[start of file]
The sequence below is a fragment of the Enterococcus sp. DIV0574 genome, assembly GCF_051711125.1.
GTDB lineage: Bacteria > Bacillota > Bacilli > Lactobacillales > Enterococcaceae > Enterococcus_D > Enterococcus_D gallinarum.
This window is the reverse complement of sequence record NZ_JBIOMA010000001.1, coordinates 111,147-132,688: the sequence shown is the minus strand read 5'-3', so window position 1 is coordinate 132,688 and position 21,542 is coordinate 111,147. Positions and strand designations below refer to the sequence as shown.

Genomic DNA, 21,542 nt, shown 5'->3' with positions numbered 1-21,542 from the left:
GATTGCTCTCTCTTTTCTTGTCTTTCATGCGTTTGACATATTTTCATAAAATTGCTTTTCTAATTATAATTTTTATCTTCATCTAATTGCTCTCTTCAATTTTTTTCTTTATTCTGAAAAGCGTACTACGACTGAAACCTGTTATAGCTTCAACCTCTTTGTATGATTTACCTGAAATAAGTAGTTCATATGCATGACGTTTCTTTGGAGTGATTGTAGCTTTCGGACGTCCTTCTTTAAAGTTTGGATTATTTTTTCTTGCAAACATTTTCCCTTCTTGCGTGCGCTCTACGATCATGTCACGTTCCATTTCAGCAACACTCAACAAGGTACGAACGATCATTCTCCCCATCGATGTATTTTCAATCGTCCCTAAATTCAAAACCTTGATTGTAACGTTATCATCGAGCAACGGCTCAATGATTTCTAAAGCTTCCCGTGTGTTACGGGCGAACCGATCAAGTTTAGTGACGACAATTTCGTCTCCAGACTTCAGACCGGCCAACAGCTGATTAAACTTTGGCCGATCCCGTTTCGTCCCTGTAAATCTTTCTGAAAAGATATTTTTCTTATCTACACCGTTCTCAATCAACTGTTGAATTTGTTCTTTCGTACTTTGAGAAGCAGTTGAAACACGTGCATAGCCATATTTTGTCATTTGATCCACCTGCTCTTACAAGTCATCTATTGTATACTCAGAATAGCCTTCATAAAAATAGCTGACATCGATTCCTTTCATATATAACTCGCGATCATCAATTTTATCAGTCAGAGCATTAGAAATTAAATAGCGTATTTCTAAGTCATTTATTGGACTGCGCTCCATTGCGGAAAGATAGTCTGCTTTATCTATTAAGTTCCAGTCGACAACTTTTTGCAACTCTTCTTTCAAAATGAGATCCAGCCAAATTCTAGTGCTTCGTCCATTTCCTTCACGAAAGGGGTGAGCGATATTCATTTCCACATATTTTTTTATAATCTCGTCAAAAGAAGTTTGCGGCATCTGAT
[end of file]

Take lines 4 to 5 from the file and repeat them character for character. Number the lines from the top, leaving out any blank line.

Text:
Genomic DNA, 21,542 nt, shown 5'->3' with positions numbered 1-21,542 from the left:
GATTGCTCTCTCTTTTCTTGTCTTTCATGCGTTTGACATATTTTCATAAAATTGCTTTTCTAATTATAATTTTTATCTTCATCTAATTGCTCTCTTCAATTTTTTTCTTTATTCTGAAAAGCGTACTACGACTGAAACCTGTTATAGCTTCAACCTCTTTGTATGATTTACCTGAAATAAGTAGTTCATATGCATGACGTTTCTTTGGAGTGATTGTAGCTTTCGGACGTCCTTCTTTAAAGTTTGGATTATTTTTTCTTGCAAACATTTTCCCTTCTTGCGTGCGCTCTACGATCATGTCACGTTCCATTTCAGCAACACTCAACAAGGTACGAACGATCATTCTCCCCATCGATGTATTTTCAATCGTCCCTAAATTCAAAACCTTGATTGTAACGTTATCATCGAGCAACGGCTCAATGATTTCTAAAGCTTCCCGTGTGTTACGGGCGAACCGATCAAGTTTAGTGACGACAATTTCGTCTCCAGACTTCAGACCGGCCAACAGCTGATTAAACTTTGGCCGATCCCGTTTCGTCCCTGTAAATCTTTCTGAAAAGATATTTTTCTTATCTACACCGTTCTCAATCAACTGTTGAATTTGTTCTTTCGTACTTTGAGAAGCAGTTGAAACACGTGCATAGCCATATTTTGTCATTTGATCCACCTGCTCTTACAAGTCATCTATTGTATACTCAGAATAGCCTTCATAAAAATAGCTGACATCGATTCCTTTCATATATAACTCGCGATCATCAATTTTATCAGTCAGAGCATTAGAAATTAAATAGCGTATTTCTAAGTCATTTATTGGACTGCGCTCCATTGCGGAAAGATAGTCTGCTTTATCTATTAAGTTCCAGTCGACAACTTTTTGCAACTCTTCTTTCAAAATGAGATCCAGCCAAATTCTAGTGCTTCGTCCATTTCCTTCACGAAAGGGGTGAGCGATATTCATTTCCACATATTTTTTTATAATCTCGTCAAAAGAAGTTTGCGGCATCTGAT